Bacterial interactions with the eukaryotic secretory pathway

Curr Opin Microbiol. 2005 Feb;8(1):92-8. doi: 10.1016/j.mib.2004.12.007.


Pathogenic bacteria exploit a wide variety of host cellular processes to adhere to, invade, replicate within and damage host cells. One such process is the eukaryotic secretory pathway, in which proteins and lipids are modified and transported from the endoplasmic reticulum through the Golgi network to the plasma membrane and other cellular destinations. Certain bacteria secrete toxins that utilise this transport pathway to reach their cellular targets. Some intracellular pathogens, including Legionella, Brucella and Chlamydia, engage other steps of the pathway to establish intracellular replicative organelles. Recent work has implicated specific virulence proteins of enterohaemorrhagic Escherichia coli and Salmonella enterica in secretory pathway interactions.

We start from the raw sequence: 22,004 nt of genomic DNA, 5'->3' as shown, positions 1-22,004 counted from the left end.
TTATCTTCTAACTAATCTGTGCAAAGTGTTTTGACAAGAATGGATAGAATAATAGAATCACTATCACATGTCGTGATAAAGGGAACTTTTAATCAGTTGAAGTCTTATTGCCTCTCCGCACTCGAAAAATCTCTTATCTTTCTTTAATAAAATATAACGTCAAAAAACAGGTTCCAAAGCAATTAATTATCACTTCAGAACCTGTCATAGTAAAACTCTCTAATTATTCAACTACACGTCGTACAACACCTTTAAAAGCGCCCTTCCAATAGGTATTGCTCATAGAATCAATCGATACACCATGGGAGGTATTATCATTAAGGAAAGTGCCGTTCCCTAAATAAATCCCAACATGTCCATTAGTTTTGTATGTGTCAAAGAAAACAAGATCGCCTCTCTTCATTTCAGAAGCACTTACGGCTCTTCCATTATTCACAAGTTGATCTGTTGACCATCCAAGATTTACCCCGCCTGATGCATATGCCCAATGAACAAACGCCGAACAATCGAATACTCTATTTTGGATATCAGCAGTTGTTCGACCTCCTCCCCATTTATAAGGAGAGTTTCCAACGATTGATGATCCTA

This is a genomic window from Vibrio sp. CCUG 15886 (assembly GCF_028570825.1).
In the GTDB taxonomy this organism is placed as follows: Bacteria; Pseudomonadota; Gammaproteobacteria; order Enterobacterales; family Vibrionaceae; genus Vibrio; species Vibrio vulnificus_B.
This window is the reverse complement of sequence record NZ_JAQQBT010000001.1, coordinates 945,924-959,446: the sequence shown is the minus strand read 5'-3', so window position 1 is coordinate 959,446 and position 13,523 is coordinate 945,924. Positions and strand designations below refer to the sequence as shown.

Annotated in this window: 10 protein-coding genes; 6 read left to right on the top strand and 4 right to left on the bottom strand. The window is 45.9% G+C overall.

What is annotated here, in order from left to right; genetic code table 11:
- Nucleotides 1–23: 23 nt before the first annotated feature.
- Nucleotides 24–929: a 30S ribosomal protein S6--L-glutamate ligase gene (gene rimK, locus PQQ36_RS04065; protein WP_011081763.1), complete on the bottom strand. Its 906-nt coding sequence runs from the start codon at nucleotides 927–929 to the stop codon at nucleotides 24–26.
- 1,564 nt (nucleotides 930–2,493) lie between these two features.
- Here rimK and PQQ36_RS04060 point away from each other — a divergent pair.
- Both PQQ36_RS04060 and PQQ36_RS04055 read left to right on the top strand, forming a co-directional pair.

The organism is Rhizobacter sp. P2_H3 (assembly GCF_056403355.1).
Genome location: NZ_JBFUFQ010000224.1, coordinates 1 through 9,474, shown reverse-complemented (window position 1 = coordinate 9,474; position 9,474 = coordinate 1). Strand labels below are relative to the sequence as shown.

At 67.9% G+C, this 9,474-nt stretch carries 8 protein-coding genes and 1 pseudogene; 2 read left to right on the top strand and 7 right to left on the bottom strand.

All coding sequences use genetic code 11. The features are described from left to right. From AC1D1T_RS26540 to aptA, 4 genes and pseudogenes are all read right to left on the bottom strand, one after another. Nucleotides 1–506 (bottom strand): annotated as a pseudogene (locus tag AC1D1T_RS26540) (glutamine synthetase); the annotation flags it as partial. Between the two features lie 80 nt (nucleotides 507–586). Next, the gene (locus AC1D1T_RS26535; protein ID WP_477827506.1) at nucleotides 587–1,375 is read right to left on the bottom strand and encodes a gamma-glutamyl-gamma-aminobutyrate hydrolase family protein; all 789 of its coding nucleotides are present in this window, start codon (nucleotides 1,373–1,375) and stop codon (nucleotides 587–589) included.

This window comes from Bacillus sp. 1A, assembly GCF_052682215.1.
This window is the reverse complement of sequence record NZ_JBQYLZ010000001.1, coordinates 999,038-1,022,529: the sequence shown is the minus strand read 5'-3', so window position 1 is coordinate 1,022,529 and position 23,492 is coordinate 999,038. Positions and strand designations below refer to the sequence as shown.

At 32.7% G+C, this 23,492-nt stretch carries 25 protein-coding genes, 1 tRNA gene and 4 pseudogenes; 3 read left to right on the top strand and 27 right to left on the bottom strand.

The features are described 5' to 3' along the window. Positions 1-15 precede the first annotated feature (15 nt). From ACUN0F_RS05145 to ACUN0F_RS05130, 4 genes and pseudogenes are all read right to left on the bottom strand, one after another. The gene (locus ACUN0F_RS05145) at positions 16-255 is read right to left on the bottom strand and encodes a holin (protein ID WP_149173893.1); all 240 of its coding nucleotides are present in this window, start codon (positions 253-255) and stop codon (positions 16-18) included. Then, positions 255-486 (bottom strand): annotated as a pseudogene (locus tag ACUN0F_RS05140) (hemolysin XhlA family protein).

Publication types

  • Review

MeSH terms

  • Animals
  • Bacteria / pathogenicity*
  • Bacterial Toxins / metabolism*
  • Endoplasmic Reticulum / metabolism
  • Eukaryotic Cells / metabolism*
  • Eukaryotic Cells / microbiology
  • Golgi Apparatus / metabolism
  • Humans
  • Proteins / metabolism*


  • Bacterial Toxins
  • Proteins